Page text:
Plant nutrition is a key factor in growth and yield. But how can we know which nutrient is missing? Or which is the best fertilizer for our crop?
In learning about plant nutrition, we first need to know there are nutrients required in greater quantities than others. The nutrients that are essential for plant growth are called “macronutrients”. The rest of the nutrients also essential for plant growth but in lower quantities are called “micronutrients”.
Macro nutrients: Potassium (K),Phosphorous (P), Nitrogen (N), Calcium (Ca), Magnesium (Mg) and Sulfur (S).
Micronutrients: Iron (Fe), Manganese (Mn), Zinc (Zn), Copper (Cu), Boron (B), Molybdenum (Mo), Chloride (Cl).
Plants take nutrients by 2 ways: passive and active. It is very important to differentiate between passive and active nutrients, so you can correctly fix nutrient deficiencies.
Most fertilizers will show a proportion of primary macronutrients: N,P and K. Nitrogen is one of the most important nutrients for plant growth. It is important to know, the more nitrogen your fertilizer has, the more that vegetative growth will be promoted. This is good during phases where we want our plants to grow but when starting the reproductive phase you need to re-check your nutrient levels and reduce nitrogen. On the other hand, Potassium is more related to the reproductive phase and fruit production, this nutrient is usually increased during the reproductive phase.
Passive nutrients are chemicals moving in plants by mass flow and ion diffusion. The nutrients moving by mass flow will be directly related to plant transpiration. If plants have a proper transpiration, then there will be no issue with the movement of these nutrients, but if transpiration is affected, then even having the nutrient present in your fertilizer will not help plants be able to move passive nutrients efficiently and nutrient deficiency symptoms can appear. Some passive nutrients are: Calcium (strongly related to mass flow), Magnesium (strongly related to mass flow), Sulfur, Iron, Copper and Boron. On the contrary, active nutrients can always be taken up by the plant when available in our fertilizer.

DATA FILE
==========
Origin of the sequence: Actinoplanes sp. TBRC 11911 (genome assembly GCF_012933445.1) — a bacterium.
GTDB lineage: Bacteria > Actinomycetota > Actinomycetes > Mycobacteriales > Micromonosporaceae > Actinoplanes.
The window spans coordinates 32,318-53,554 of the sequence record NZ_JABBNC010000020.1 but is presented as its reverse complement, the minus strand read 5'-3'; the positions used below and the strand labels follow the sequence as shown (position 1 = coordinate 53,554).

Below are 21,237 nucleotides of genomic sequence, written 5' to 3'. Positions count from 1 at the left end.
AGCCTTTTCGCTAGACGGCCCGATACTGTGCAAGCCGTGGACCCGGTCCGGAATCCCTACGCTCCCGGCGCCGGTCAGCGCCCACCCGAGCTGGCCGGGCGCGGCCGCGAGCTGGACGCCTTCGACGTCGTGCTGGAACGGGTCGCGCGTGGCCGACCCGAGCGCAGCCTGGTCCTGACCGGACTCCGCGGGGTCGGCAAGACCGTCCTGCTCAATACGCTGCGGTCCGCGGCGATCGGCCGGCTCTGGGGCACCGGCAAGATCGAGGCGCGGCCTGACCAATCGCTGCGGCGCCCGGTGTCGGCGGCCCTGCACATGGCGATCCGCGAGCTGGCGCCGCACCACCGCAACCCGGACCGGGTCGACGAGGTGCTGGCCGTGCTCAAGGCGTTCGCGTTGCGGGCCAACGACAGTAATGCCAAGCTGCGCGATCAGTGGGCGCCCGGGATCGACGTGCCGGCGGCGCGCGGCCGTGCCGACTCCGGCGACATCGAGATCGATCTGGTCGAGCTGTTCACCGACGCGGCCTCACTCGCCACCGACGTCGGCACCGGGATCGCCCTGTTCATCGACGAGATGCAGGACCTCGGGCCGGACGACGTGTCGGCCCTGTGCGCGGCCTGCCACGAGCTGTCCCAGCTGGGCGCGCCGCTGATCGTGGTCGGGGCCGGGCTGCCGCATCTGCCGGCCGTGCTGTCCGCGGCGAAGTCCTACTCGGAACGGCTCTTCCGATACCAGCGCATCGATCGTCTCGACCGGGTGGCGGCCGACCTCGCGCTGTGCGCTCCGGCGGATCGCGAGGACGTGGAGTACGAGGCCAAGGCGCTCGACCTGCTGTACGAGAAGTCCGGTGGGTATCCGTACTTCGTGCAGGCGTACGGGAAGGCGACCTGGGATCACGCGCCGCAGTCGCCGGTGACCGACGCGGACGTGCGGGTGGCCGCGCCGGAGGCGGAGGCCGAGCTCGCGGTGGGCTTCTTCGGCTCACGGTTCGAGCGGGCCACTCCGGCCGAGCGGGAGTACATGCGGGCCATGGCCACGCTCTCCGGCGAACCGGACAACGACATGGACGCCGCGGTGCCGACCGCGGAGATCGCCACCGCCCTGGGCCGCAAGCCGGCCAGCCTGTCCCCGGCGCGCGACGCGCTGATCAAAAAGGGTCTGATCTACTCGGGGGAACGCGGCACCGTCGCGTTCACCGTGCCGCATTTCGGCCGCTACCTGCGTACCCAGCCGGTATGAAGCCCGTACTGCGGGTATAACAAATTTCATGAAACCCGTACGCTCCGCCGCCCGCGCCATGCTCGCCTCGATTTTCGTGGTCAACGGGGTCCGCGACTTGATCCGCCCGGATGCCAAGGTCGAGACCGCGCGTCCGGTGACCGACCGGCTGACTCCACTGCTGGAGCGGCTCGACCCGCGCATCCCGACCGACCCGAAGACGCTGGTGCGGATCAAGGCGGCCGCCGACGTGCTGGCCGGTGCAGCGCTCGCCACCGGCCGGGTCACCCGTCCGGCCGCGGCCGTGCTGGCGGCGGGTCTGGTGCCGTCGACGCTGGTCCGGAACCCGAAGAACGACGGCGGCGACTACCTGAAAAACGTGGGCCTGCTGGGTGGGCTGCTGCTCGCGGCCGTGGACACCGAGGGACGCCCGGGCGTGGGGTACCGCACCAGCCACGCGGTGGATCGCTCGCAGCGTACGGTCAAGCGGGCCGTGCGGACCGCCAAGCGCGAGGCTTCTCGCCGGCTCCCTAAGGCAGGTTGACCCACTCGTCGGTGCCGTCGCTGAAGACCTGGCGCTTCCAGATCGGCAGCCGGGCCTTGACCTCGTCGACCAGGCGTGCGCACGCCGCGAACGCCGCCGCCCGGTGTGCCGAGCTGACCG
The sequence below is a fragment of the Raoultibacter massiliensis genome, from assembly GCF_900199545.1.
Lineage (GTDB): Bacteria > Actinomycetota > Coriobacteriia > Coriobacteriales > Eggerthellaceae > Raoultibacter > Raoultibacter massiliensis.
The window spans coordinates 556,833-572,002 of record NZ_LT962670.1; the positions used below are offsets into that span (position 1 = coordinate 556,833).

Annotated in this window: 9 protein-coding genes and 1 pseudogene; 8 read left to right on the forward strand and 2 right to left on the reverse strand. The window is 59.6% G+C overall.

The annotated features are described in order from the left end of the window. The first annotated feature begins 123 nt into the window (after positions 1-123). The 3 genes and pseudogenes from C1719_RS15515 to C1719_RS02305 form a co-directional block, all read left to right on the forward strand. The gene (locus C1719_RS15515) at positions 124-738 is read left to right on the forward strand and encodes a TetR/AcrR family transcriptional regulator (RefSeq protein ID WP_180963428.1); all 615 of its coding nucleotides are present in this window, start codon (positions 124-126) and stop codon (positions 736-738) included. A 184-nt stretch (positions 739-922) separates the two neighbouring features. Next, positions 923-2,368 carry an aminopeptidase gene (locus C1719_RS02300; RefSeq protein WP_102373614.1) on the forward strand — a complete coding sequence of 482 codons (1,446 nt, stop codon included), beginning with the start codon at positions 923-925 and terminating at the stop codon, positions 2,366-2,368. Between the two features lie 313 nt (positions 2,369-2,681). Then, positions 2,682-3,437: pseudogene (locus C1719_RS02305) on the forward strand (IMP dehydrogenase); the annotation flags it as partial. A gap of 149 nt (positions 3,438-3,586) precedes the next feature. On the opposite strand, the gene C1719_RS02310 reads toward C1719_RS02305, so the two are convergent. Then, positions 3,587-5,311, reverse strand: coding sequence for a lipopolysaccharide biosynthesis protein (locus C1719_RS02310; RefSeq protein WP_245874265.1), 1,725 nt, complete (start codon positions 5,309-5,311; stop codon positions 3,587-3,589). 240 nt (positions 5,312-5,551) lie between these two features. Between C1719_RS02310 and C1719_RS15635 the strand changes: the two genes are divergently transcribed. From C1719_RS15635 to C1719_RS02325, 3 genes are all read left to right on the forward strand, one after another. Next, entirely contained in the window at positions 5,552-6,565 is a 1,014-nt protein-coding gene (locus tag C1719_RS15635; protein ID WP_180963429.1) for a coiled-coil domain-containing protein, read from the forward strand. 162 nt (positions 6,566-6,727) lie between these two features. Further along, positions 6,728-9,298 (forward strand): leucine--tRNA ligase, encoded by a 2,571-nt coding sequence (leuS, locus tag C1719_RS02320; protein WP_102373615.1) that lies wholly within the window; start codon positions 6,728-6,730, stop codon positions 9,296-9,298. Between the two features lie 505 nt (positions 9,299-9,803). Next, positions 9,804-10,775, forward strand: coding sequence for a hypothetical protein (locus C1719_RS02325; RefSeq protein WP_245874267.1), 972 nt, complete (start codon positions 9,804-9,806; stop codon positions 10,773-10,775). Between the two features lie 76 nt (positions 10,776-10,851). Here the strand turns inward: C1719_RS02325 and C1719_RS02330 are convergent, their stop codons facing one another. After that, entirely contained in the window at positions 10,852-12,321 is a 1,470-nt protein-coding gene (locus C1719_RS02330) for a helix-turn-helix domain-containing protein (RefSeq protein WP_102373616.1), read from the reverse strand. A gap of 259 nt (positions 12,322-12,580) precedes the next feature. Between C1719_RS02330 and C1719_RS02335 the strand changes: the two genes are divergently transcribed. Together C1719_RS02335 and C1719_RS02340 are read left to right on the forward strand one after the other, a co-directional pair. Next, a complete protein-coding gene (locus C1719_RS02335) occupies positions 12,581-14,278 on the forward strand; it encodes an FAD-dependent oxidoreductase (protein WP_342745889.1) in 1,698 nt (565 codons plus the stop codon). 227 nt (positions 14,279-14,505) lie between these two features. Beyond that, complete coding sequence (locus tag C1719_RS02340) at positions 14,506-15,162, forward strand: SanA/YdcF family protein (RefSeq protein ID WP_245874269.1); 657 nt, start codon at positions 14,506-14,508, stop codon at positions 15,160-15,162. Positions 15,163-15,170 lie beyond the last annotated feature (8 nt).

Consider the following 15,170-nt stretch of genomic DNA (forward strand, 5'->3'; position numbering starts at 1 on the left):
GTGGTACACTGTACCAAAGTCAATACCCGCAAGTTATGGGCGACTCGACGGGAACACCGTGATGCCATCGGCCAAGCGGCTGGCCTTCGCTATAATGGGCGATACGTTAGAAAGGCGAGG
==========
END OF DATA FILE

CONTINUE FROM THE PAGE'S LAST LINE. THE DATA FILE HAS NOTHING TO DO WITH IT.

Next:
One factor that can affect uptake of passive and active nutrients is pH. If pH is out of recommended ranges for your crop then nutrient uptake can be affected. Every time you spot a nutrient deficiency, first make sure pH is on the recommended range, then check if the symptoms relate to a passive or an active nutrient. If deficiency corresponds to a passive nutrient first make sure your environmental conditions are ideal for water uptake before adding the missing nutrient. If the nutrient deficiency corresponds to an active nutrient then you can fix the issue by adding the missing nutrient.
In Hort Americas we care about your plant nutrition. For this reason in cooperation with CEA hydroponic specialists, academicians and researchers we have developed an hydroponic nutrient recipe specific for growing the best leafy greens. We know not all crops have the same requirements, that is why we put all our knowledge into develop a formula with a great nutrient balance to promote growth in leafy greens. Hort Americas’ fertilizer has been used successfully for our customers for growing all kind of leafy greens like: lettuces, basil, microgreens and culinary herbs.
How to use Hort Americas hydroponic fertilizer?
You can prepare your own nutrient solution by mixing our soluble fertilizer with your test-proved water. We suggest to utilize from 0.271 to 0.455 lbs of HA fertilizer in 100 gallons of water. Calcium nitrate (3.58 g /gallon) and magnesium sulfate (1.67 g/ gallon) must be added to complete the formula. You can adjust electrical conductivity (EC) by adding or reducing the amount of fertilizer used. The table below shows suggested EC levels for different leafy green crops:
Seeding and germination
|Lettuce||Gradually increase the nutrient solution EC to1.0 to 1.2 mS/cm.
pH 5.4 to 5.8
|EC levels of 1.8 to 2.4 mS/cm in winter and 1.4 to 1.6 mS/cm in summer to assist rapid uptake of water and to prevent tip burn.
pH 5.4 to 5.8
|EC levels at 1.8 to 2.4 mS/cm in winter and 1.4 to 1.6 mS/cm in summer to assist rapid uptake of water and to prevent tip burn.
pH 5.4 to 5.8
|Basil||EC of 0.3 to 0.5 mS/cm
pH of 5.8 to 6.2.
|Increase the nutrient solution gradually to 1.0 mS/cm
pH of 5.8 to 6.2.
|EC levels of 1.0 to 1.4 mS/cm withpH of 5.8 to 6.2.|
|Microgreens||With microgreens we suggest to reduce the amount of HA fertilizer utilized as follows:
1.1 oz to 1.82 oz/100 gallons – 1.23 to 2.06 grams per 4 gallons. Add to the nutrient solution 3.58 grams of calcium nitrate per 4 gallons nutrient solution and 1.67 grams magnesium sulfate per 4 gallons.
In Hort Americas we want you to grow great crops!
Please contact us with any questions. As with many of our customers, we also want to be part of your successful project!